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‘Detached townhome’ concept gaining traction in Colorado Springs, other growing markets

While they still come at a cost, they're typically cheaper than traditional homes
‘Detached townhome’ concept gaining traction in Colorado Springs, other growing markets
Posted at 6:14 PM, May 24, 2021

COLORDO SPRINGS — With construction costs soaring and demand at an all time high, many people are opting to build what homebuilders are dubbing “detached townhomes.”

The homes, which have been sprouting up in Colorado Springs the past few years, are built similar to townhomes. They’re tall and narrow, taking up a small footprint. The difference is, these homes are detached, offering homeowners more privacy and independence.

When it comes to the new home market, not much has changed in what people have been asking for since Joe Loidolt started at Classic Homes over 30 years ago.

“A lot of it’s pretty much the same,” said Loidolt, who is the president of Colorado Springs-based Classic Homes. “Primarily, people are still looking for that suburban type home. Three bedroom, two bath, with a yard.”

But one thing has changed, and it’s changed big time.

“Now people are looking more for that affordability part of it,” Loidolt said.

Based on national home price averages from the Bureau of Labor Statistics, a house that cost you $100,000 in 1990 would now cost you around $215,000 on average in the U.S.

But with Colorado Springs’ cost of living well outpacing the nation’s, you’ll be hard-pressed to find any new home below $300,000-400,000 here these days.

“Demand for new homes is really high right now,” he said.

What you will find is a new type of home.

“They’re like detached townhomes,” he said.

In our area, two builders, Classic Homes and Oakwood Homes, are breaking ground on communities full of these small footprint, yet still full-size homes.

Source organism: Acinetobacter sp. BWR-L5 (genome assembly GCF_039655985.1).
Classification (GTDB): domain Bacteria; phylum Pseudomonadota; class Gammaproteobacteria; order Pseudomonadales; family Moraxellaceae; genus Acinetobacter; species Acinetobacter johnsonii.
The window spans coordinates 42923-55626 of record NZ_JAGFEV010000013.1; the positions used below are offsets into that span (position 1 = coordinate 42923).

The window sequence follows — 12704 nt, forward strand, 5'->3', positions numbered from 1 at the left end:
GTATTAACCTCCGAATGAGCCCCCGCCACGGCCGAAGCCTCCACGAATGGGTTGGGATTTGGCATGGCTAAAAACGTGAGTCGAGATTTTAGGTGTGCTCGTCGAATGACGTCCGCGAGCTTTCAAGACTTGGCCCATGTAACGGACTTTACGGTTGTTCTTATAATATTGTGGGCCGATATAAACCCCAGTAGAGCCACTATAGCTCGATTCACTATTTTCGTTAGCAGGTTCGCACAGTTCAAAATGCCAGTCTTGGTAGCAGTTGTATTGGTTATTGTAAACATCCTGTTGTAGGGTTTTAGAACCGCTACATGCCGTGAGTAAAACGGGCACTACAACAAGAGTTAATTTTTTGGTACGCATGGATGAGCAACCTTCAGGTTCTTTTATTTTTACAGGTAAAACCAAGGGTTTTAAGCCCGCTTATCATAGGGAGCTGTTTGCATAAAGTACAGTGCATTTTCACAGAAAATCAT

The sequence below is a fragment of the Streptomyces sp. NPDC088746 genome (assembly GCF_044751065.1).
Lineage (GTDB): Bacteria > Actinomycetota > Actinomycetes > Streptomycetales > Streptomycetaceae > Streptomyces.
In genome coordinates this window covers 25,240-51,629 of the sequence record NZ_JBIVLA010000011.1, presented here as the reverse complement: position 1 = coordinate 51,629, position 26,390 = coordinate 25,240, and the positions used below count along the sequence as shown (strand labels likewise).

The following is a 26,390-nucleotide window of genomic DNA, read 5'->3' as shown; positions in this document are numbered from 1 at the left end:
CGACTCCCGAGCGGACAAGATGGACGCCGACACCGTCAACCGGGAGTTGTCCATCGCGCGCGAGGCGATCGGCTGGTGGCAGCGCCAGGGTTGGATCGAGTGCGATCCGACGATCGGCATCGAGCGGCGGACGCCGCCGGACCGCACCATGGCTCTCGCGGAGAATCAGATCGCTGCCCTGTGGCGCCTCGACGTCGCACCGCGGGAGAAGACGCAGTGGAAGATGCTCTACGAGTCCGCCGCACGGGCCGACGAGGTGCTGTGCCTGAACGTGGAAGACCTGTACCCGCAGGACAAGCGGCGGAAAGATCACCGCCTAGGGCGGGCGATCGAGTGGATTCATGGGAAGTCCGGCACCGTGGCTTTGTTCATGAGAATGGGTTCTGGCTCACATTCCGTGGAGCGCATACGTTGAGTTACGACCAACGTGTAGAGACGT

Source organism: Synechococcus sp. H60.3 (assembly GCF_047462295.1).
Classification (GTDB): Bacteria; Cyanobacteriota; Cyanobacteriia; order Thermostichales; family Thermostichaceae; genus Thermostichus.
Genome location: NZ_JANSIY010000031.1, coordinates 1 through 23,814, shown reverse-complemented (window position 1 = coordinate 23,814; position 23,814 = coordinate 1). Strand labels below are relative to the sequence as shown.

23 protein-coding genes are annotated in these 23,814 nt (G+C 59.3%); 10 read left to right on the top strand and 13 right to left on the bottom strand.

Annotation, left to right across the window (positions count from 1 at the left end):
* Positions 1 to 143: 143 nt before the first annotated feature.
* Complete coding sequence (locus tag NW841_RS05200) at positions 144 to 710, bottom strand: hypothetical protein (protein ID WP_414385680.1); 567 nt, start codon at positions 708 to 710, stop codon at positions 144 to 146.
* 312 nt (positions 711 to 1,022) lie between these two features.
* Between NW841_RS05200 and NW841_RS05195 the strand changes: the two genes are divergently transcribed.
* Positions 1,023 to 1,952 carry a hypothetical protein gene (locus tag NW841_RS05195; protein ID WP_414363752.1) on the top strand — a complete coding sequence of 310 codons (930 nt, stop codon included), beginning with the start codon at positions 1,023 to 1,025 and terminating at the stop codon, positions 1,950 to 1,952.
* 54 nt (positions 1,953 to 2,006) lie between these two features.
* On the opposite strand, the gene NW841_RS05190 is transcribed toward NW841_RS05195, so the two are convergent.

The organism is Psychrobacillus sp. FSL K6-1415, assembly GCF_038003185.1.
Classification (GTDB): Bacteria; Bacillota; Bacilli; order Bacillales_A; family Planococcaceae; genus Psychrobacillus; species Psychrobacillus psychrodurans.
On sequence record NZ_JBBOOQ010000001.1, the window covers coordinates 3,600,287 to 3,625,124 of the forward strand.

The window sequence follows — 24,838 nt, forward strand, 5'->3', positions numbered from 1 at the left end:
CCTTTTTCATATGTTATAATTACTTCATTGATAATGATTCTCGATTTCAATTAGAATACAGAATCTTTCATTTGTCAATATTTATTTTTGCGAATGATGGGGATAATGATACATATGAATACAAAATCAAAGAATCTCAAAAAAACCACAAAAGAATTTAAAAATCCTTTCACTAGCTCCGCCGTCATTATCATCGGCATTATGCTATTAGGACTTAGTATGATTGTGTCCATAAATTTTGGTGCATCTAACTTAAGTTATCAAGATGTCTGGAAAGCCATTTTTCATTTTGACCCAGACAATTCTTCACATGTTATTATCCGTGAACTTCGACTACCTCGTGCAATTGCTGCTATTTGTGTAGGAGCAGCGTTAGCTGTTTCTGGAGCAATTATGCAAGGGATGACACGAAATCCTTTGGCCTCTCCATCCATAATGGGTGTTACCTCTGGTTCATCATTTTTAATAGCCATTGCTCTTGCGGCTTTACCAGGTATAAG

Classic Homes dubs its concept the ‘Midtown Collection’ and Oakwood Homes dubs its concepts ‘American Dream’ and ‘Carriage House.’

Loidolt says the average Midtown Collection lot size is a little more than half the size of a typical suburban home lot. The homes have limited to no yard space, instead featuring expansive patios to serve as outdoor gathering space.

They’re split-level, ranging from two to three floors. But they have the same amenities offered in traditional homes. Two to three bedrooms and bathrooms, a garage, full kitchen, and flex space. The largest model is over 2,000 square feet.

Same goes for Oakwood’s American Dream and Carriage House concepts. Some Carriage House models solve the no-yard problem by adding a rooftop deck to the top of the house.

It’s a solution being pioneered in other fast-growing, rising-cost-of-living markets.

“There’s a project in Denver that was similar,” Loidolt said. “There’s another one in Austin.”

And it’s paying off for homebuilders.

“These have been very popular,” Loidolt said.

It’s bringing a wider clientele than expected.

“We thought it would be more millennials,” he said. “But we’re seeing everything from first time buyers to empty nesters.”

It does come with its drawbacks. Higher population density means more infrastructure needs to be built in a smaller area for cities.

And even though it’s cheaper than most of what’s out there, the price tag for Classic’s base Midtown Collection model still sits over $300k. Oakwood’s American Dream concept is slightly cheaper, with its most affordable floor plan starting in the high $200k range, and it’s only offered in Oakwood’s Banning Lewis Ranch development right now.

But in this market, buyers are still eager to make those sacrifices.

“In fact in this [Hannah Ridge] project and Wolf Ranch, we’ve actually had to temporarily halt sales so we can get caught up,” Loidolt said.